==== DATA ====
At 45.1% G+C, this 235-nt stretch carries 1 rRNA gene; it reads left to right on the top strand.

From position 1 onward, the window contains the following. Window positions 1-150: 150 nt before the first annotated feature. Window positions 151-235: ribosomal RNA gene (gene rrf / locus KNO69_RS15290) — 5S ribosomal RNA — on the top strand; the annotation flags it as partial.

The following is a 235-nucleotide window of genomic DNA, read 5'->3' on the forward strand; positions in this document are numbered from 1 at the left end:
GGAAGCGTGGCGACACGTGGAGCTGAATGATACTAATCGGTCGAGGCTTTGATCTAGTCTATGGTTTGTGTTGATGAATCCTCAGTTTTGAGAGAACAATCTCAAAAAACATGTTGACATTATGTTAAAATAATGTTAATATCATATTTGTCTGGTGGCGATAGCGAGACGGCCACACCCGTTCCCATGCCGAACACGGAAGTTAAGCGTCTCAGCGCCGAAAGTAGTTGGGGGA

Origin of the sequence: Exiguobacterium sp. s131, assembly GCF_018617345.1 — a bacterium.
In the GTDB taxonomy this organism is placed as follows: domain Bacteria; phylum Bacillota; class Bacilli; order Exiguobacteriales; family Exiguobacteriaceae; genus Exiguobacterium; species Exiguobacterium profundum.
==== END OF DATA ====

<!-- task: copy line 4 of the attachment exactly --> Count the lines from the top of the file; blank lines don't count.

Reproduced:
GGAAGCGTGGCGACACGTGGAGCTGAATGATACTAATCGGTCGAGGCTTTGATCTAGTCTATGGTTTGTGTTGATGAATCCTCAGTTTTGAGAGAACAATCTCAAAAAACATGTTGACATTATGTTAAAATAATGTTAATATCATATTTGTCTGGTGGCGATAGCGAGACGGCCACACCCGTTCCCATGCCGAACACGGAAGTTAAGCGTCTCAGCGCCGAAAGTAGTTGGGGGA